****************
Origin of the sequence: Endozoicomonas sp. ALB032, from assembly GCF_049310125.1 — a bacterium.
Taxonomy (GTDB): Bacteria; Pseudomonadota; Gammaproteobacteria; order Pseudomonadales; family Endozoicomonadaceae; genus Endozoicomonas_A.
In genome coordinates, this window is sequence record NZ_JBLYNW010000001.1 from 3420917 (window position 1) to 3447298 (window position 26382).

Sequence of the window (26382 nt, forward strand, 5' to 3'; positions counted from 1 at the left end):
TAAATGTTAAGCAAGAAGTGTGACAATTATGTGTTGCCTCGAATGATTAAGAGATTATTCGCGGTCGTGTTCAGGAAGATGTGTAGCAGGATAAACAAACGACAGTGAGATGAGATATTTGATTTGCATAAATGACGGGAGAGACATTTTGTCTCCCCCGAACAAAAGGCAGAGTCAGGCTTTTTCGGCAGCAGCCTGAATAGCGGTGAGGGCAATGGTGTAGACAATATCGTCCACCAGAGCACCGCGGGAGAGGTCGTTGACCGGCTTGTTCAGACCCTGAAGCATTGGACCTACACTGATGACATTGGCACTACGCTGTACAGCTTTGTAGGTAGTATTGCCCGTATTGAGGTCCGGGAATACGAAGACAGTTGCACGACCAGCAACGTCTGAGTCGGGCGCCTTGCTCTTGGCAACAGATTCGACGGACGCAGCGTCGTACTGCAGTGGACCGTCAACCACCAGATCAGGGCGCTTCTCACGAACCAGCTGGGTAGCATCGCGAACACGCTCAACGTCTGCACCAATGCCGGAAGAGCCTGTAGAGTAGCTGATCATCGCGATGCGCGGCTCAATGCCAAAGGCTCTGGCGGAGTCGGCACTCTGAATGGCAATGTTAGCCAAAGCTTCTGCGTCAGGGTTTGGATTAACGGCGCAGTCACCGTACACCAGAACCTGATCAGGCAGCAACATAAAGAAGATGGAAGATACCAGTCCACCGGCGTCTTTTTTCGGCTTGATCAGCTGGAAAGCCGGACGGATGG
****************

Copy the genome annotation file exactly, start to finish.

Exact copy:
Origin of the sequence: Endozoicomonas sp. ALB032, from assembly GCF_049310125.1 — a bacterium.
Taxonomy (GTDB): Bacteria; Pseudomonadota; Gammaproteobacteria; order Pseudomonadales; family Endozoicomonadaceae; genus Endozoicomonas_A.
In genome coordinates, this window is sequence record NZ_JBLYNW010000001.1 from 3420917 (window position 1) to 3447298 (window position 26382).

Sequence of the window (26382 nt, forward strand, 5' to 3'; positions counted from 1 at the left end):
TAAATGTTAAGCAAGAAGTGTGACAATTATGTGTTGCCTCGAATGATTAAGAGATTATTCGCGGTCGTGTTCAGGAAGATGTGTAGCAGGATAAACAAACGACAGTGAGATGAGATATTTGATTTGCATAAATGACGGGAGAGACATTTTGTCTCCCCCGAACAAAAGGCAGAGTCAGGCTTTTTCGGCAGCAGCCTGAATAGCGGTGAGGGCAATGGTGTAGACAATATCGTCCACCAGAGCACCGCGGGAGAGGTCGTTGACCGGCTTGTTCAGACCCTGAAGCATTGGACCTACACTGATGACATTGGCACTACGCTGTACAGCTTTGTAGGTAGTATTGCCCGTATTGAGGTCCGGGAATACGAAGACAGTTGCACGACCAGCAACGTCTGAGTCGGGCGCCTTGCTCTTGGCAACAGATTCGACGGACGCAGCGTCGTACTGCAGTGGACCGTCAACCACCAGATCAGGGCGCTTCTCACGAACCAGCTGGGTAGCATCGCGAACACGCTCAACGTCTGCACCAATGCCGGAAGAGCCTGTAGAGTAGCTGATCATCGCGATGCGCGGCTCAATGCCAAAGGCTCTGGCGGAGTCGGCACTCTGAATGGCAATGTTAGCCAAAGCTTCTGCGTCAGGGTTTGGATTAACGGCGCAGTCACCGTACACCAGAACCTGATCAGGCAGCAACATAAAGAAGATGGAAGATACCAGTCCACCGGCGTCTTTTTTCGGCTTGATCAGCTGGAAAGCCGGACGGATGG